I've been telling everyone I work with to stop acting like other people are doing you favors, and instead just be completely virtuous and then note that you're doing a favor for them if you approach them to work together. This got a little pushback, with one team member saying, "Can we rephrase it as "Don't come across like you're asking for something from a position below them, talk to people as if you're on equal standing and in a mutually beneficial relationship with them"?" Here's my reply -
So, I played Dungeons and Dragons when I was 12 years old. Great game, lots of fun. You get to have storytelling and roll dice and it's really just neat.
But I remember one time, I was confused that there was a "treasure table" that was roughly the same for all characters. Meaning, good characters and evil characters got the same amount of gold/treasure/magic items/whatever.
That didn't make any sense to me. The heroes were famous and loved by society, the villains were evil and wretched and spent all their time chasing gold, so certainly the villains should at least wind up with more gold, right?
And my DM - Dungeon Master - said no, that's not the case. The evil person plots and schemes all the time, and gets gold that way. The good person just does right for everyone, and thus the grateful villager or king gives them gold and magic weapons and whatever.
That's pretty much it - evil people plot and scheme, good people just do good and get compensated.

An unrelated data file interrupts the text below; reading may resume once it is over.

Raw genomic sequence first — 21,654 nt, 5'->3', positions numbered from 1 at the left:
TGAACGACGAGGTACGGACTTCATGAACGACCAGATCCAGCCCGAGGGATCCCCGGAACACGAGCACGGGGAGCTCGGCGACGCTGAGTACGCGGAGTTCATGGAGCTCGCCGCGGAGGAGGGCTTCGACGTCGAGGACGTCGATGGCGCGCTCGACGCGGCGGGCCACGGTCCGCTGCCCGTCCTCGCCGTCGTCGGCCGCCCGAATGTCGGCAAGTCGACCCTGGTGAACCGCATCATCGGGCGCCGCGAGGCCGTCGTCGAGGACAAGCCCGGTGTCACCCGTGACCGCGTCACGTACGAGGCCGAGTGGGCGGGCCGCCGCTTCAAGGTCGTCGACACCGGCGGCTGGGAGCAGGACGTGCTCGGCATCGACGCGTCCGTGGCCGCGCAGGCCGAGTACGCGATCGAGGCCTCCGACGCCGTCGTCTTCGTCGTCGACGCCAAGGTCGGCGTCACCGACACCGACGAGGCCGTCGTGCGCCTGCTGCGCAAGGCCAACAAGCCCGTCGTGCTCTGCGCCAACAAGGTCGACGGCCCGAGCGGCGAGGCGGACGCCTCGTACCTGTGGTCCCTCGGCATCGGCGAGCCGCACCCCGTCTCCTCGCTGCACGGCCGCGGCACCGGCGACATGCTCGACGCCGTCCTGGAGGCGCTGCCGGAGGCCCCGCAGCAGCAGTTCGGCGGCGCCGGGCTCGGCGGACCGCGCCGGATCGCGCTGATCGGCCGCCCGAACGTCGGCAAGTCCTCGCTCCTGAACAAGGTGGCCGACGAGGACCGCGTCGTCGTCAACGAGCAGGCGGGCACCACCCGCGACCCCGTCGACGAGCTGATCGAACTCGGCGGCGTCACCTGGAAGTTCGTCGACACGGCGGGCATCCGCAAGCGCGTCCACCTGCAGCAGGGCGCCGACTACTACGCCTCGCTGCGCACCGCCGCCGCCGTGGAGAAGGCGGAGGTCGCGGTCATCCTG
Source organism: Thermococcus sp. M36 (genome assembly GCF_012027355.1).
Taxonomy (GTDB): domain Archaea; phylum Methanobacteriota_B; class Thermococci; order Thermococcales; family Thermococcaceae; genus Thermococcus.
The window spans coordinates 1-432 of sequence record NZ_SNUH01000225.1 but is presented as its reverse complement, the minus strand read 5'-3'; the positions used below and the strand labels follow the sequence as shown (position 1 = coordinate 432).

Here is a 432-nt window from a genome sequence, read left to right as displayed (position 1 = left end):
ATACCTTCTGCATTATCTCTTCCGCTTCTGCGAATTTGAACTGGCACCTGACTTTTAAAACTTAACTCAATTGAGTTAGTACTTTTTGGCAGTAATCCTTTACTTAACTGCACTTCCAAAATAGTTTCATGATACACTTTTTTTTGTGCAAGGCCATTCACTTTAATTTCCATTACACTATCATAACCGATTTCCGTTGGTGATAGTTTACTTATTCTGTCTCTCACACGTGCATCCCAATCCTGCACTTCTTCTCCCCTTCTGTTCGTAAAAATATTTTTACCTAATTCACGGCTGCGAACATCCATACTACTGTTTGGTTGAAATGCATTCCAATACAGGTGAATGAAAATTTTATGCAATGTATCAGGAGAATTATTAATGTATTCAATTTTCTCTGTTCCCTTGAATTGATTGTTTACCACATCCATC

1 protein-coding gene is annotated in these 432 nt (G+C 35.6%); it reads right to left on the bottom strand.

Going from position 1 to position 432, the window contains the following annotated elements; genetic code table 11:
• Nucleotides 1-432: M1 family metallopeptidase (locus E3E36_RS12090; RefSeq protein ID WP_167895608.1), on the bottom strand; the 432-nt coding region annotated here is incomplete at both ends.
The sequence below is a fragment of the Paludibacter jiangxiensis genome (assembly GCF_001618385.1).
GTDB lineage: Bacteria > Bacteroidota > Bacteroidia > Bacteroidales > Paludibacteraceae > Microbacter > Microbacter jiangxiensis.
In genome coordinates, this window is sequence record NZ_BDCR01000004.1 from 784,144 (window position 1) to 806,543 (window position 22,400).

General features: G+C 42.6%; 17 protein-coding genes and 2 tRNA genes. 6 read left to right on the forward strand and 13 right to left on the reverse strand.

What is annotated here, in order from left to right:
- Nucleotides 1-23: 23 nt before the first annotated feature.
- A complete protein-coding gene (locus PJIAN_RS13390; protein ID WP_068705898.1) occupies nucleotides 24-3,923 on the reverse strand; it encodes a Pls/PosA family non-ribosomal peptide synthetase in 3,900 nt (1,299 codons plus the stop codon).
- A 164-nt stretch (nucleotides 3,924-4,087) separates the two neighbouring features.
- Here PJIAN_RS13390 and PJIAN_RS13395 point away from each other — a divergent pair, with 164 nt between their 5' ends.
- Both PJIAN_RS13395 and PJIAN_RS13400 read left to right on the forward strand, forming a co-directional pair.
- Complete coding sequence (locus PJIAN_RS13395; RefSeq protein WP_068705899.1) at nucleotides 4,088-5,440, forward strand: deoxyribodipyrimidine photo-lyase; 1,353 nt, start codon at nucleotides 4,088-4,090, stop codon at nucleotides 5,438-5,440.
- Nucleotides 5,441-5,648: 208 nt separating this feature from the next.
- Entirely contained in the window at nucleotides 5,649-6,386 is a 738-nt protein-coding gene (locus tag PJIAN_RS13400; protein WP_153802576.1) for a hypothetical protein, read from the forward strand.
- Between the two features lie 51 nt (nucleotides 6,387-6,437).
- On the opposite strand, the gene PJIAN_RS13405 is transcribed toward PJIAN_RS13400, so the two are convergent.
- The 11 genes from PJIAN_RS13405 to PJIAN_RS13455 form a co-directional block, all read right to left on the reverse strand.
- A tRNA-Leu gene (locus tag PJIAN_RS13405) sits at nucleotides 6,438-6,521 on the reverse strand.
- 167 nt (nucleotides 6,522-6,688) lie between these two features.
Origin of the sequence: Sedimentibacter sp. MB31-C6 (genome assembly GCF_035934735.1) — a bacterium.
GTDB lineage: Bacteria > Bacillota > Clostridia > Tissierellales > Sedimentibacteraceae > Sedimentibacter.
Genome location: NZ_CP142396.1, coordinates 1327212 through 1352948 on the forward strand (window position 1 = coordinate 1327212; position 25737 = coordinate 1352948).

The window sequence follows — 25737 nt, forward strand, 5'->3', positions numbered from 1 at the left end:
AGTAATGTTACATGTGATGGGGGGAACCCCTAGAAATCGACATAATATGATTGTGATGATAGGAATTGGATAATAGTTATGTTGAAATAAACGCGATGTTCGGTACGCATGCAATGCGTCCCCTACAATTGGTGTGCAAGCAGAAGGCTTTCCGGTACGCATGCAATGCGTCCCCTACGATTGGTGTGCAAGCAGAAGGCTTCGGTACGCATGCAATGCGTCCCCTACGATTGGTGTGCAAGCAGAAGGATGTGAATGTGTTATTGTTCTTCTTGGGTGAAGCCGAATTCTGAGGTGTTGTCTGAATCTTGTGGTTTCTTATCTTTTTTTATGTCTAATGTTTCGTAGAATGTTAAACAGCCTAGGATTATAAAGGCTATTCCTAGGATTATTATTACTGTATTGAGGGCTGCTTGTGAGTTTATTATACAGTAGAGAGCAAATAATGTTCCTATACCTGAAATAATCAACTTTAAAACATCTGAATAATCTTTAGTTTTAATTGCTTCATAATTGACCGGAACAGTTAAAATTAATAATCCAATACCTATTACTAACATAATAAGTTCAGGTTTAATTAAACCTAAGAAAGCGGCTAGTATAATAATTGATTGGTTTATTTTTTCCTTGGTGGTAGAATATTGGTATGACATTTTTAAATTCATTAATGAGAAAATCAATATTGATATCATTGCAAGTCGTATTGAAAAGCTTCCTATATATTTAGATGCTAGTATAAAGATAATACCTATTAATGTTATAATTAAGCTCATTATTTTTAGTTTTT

Except! In real life, no one notices your contributions unless you tell them.
So instead of, "Hey guys, we just killed the dragon..." and then the mayor gives you a +12 sword... instead, in real life, you have to say, "Hey guys, we just killed the dragon. And you've got an unused +12 sword just sitting there since the ancient ruler retired. Can I take that with me?"
Good guys can do that. But the vibe is, "We're killing dragons, want to help?"
You, dragon-killer, are actually doing them a favor by offering to let them help you. I know that sounds strange, but it's really the right vibe.
"Let's plot and scheme together" scares people, risks connotating that you're evil, and otherwise puts people on-guard.
I'd cut out any mutually beneficial relationship vibe/bullshit, and just be like, "Hey, we're killing dragons. Dude, give me that sword." It doesn't work all the time, but it works more often. It's more satisfying, too.
I'd add that you really, really do have to take care of and protect everyone's interests - as mentioned in the "Rationalist Humanitarian Command" series of videos.